The general hospital as a center of biopsychosocial training

Gregory J. O'Shanick, James L. Levenson, Thomas N. Wise

Research output: Contribution to journalArticle


Utilization of general hospitals as training sites for undergraduate and graduate medical education provides special opportunities for integration of biologic, psychologic, and social factors in health care. For medical students, the general hospital environment ideally facilitates learning a core of psychiatric knowledge and the biopsychosocial approach to all illness while attracting some students to psychiatric careers. By spending much of their internship year in the general hospital, psychiatric residents integrate psychiatry into the rest of medicine and develop collegial relations with nonpsychiatrists. Residency training in the general hospital perpetuates this integrative experience and allows in-depth training in consultation-liaison psychiatry. Despite the multiple advantages of general hospitals in training students and residents, limitations of this setting also exist.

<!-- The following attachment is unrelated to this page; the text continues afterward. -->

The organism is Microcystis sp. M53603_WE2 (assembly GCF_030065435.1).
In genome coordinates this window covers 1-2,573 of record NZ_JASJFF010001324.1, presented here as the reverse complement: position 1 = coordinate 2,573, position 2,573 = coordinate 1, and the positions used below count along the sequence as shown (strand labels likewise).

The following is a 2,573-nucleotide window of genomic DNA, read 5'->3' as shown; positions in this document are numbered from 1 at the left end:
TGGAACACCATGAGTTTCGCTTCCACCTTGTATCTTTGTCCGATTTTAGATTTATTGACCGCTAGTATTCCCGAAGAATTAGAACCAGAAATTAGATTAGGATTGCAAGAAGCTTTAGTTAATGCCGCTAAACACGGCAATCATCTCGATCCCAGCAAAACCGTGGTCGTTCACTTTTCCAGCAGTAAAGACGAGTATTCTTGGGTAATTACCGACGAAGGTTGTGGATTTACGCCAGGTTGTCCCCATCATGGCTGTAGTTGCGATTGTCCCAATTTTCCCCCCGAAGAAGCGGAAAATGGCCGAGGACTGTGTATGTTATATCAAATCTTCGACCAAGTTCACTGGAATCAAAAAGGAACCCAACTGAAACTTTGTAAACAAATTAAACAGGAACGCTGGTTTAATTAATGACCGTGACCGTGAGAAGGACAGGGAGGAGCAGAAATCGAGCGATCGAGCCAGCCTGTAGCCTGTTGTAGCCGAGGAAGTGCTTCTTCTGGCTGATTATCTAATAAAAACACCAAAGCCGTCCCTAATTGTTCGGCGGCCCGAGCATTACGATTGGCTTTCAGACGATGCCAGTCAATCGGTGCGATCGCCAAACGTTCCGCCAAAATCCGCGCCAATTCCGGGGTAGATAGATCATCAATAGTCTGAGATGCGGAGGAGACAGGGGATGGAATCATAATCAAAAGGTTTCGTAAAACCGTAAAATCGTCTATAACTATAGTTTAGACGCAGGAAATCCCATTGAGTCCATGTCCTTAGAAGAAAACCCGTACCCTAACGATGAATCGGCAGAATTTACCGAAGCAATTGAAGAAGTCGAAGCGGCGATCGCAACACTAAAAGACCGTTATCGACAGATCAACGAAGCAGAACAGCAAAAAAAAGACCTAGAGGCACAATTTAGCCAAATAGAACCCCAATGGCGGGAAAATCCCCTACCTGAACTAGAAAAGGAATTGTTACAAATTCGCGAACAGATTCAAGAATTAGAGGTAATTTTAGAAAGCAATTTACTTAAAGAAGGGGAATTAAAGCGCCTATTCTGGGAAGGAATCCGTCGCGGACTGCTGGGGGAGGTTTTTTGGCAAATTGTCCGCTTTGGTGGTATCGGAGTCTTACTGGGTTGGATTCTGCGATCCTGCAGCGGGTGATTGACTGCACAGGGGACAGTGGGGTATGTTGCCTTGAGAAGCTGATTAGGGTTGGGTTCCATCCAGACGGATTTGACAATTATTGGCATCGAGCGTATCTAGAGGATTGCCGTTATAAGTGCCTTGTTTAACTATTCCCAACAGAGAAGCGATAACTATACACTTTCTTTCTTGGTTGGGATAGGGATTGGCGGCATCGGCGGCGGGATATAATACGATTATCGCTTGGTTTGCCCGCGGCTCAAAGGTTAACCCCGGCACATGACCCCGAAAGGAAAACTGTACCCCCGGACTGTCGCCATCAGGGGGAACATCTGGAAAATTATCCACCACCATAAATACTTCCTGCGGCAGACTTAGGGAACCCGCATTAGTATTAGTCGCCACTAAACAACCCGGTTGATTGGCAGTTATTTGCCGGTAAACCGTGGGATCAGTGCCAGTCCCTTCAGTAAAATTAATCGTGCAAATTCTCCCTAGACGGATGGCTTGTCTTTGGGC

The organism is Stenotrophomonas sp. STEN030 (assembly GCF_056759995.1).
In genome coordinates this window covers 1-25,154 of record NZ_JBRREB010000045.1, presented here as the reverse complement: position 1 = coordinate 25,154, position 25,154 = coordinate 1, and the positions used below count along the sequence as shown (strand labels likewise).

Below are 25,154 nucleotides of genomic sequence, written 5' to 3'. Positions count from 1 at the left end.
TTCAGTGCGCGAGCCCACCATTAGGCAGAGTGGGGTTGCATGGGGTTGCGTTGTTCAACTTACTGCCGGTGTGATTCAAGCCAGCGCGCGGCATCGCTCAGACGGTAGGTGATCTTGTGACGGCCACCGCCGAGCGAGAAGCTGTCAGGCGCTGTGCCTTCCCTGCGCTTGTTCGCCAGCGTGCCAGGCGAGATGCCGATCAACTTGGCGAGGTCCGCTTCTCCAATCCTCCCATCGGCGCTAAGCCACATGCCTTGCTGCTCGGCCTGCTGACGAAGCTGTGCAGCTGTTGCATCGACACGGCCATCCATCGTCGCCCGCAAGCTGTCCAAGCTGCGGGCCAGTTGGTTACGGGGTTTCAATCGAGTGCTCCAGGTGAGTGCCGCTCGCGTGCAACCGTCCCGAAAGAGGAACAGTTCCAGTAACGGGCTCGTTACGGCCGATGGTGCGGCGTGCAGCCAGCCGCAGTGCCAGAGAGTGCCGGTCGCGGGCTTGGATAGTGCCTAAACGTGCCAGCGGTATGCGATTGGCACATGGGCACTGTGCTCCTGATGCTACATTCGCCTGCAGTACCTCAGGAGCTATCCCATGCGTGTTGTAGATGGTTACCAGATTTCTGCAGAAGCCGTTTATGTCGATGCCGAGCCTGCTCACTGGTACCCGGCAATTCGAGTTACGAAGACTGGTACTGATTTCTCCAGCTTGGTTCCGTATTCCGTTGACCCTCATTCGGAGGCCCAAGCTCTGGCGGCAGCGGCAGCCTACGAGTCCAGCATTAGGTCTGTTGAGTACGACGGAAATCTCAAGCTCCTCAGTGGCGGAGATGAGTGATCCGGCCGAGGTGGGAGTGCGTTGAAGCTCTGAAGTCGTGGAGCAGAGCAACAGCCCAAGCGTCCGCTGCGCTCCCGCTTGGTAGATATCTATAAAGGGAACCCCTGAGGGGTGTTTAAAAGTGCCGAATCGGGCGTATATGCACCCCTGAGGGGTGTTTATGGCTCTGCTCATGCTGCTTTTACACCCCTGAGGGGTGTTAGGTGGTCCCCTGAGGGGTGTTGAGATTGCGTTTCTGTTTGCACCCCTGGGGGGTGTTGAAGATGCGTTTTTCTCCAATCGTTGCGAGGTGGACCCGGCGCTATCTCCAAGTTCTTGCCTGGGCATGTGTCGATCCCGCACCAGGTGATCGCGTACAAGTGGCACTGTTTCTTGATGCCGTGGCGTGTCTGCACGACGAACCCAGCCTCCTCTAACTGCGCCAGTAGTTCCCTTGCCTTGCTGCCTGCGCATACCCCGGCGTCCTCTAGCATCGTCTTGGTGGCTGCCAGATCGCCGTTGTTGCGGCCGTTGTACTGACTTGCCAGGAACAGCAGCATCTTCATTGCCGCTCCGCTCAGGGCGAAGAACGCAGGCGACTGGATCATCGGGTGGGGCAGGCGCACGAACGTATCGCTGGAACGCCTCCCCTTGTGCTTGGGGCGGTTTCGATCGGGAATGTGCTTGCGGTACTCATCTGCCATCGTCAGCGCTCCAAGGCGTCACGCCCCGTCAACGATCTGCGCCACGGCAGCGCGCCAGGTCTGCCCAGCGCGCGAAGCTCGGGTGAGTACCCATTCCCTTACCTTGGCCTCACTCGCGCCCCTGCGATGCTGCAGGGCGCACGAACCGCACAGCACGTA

Original languageEnglish (US)
Pages (from-to)365-371
Number of pages7
JournalGeneral Hospital Psychiatry
Issue number5
StatePublished - Sep 1986


ASJC Scopus subject areas

  • Psychiatry and Mental health

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